But most caterers in Denver report that they already have more business than they can handle. Epicurean's competitors say they haven't noticed a difference since Magness joined the company.
"It hasn't had an effect on us," says Sandra Tenenbaum, owner of Occasions by Sandy, which caters many high-end parties. "We're swamped." Tenenbaum says there are many prominent society people in Denver besides Magness, and Occasions by Sandy gets a "fair share" of that business.
"It did cross my mind--'What kind of edge does this give them?'" says JoAnne Katz of Three Tomatoes Catering. "But our sales are up. Denver is a happening city, and there's lots of business for everybody."
While Sharon Magness has settled into a role as an active Denver philanthropist and businesswoman, her former stepsons, Kim and Gary Magness, have gone gambling, investing in a casino now under construction in Black Hawk. However, the two brothers' past brushes with the law may complicate their effort to win a gaming license from the state.
The $60 million Mardi Gras Casino is scheduled to open next winter. With 700 slot machines, it will be among the five largest casinos in Colorado. Under state law, casino owners must be licensed by the Colorado Division of Gaming, which investigates the criminal histories and financial background of potential owners.
More than twenty years ago, Kim Magness, 47, was arrested in Garfield County and charged with selling heroin to an undercover agent for the Colorado Bureau of Investigation. In exchange for his guilty plea to narcotics possession, charges of drug-pushing were dropped, and he was fined $5,000 and received a five-year suspended sentence.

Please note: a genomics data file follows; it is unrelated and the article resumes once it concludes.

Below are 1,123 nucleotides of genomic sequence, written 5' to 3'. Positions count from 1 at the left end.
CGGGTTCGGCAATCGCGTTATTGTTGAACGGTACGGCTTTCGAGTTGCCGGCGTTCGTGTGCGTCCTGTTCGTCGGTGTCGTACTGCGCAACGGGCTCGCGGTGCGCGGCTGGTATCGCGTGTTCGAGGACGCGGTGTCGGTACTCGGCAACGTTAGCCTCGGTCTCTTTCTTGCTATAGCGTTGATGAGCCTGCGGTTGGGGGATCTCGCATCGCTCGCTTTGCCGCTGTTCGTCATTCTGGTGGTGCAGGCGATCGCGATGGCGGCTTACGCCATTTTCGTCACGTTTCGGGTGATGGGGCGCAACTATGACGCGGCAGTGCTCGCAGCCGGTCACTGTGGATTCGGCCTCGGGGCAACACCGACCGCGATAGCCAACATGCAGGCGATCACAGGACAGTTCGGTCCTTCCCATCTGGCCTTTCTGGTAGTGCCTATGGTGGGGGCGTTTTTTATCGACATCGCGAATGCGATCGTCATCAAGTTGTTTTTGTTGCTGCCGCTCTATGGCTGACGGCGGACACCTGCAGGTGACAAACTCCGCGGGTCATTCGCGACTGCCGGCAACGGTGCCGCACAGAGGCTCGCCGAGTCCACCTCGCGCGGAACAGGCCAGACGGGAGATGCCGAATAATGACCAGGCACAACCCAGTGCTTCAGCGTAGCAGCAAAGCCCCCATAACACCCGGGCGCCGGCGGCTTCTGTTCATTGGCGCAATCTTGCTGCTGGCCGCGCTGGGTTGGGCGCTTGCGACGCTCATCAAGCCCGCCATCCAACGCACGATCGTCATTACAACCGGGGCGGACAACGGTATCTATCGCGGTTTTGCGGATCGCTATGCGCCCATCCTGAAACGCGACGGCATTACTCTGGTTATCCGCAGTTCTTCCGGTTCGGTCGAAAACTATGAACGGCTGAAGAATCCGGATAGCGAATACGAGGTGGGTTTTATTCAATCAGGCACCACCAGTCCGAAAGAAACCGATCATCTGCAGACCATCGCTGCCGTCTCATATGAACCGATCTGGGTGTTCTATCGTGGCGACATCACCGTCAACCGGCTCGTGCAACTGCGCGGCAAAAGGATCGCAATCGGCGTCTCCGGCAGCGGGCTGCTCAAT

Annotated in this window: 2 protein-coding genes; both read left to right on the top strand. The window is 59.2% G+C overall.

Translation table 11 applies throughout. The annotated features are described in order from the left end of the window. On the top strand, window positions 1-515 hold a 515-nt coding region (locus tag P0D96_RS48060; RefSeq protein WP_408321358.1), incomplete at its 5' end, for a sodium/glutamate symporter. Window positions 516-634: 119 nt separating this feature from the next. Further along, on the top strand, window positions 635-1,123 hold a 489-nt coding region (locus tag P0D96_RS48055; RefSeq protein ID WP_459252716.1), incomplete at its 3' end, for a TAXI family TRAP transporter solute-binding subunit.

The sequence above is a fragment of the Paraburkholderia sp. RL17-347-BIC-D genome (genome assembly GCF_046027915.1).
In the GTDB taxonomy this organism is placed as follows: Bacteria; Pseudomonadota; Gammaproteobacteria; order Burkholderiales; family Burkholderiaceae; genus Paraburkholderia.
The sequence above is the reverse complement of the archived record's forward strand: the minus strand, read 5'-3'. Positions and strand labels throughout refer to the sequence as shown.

Gary Magness, 45, has been arrested several times for driving under the influence of alcohol and once for disorderly intoxication. His most recent arrest came in 1994 in Cherry Hills Village, when police said he was speeding down East Quincy Avenue in a red Ferrari and refused to pull over when an officer hit his lights and siren. According to the police report, Gary failed the roadside sobriety test after he finally stopped at the driveway to his home, a 4,100-square-foot abode across from the Cherry Hills Country Club, then launched into an angry tirade when officers handcuffed him. The drunken tizzy concluded at the jail, where authorities reported that Magness shouted obscenities at police officers. Charges of resisting arrest were dropped after he pleaded guilty to driving while impaired. He was sentenced to nine months' probation and had to undergo alcohol counseling; he also performed 24 hours of community service by working as a laborer at the South Suburban Golf Course.
None of these offenses necessarily disqualify Bob Magness's sons from operating a casino in Colorado, but the Division of Gaming's investigation of their backgrounds will continue for several months, says spokesman Don Burmania. Under Colorado law, only those who've spent time in prison during the past ten years or committed a felony involving gambling, fraud, theft or deception are automatically disqualified from obtaining a gaming license.
"We pretty much find out everything about you when you apply for a gaming license," Burmania says. "We have a reputation for being fairly strict but fair." Burmania says investigations can take up to a year to complete. Agents for the division have been calling business associates and others who worked with Kim and Gary Magness in the past, researching their backgrounds.
Colorado's gaming law was primarily intended to keep organized crime out of local casinos. However, the law gives the gaming division wide discretion to determine who is fit to own a casino, allowing disqualification based on "moral turpitude."
"The legislative declaration was clear that even any hint of impropriety would not exist in the gaming industry," says Burmania.
But don't look for Epicurean to be catering any events at the Mardi Gras Casino. Sharon doesn't speak to Kim and Gary, sources say, and the two sides have reportedly been arguing over possession of Bob Magness's cherished Arabian horses.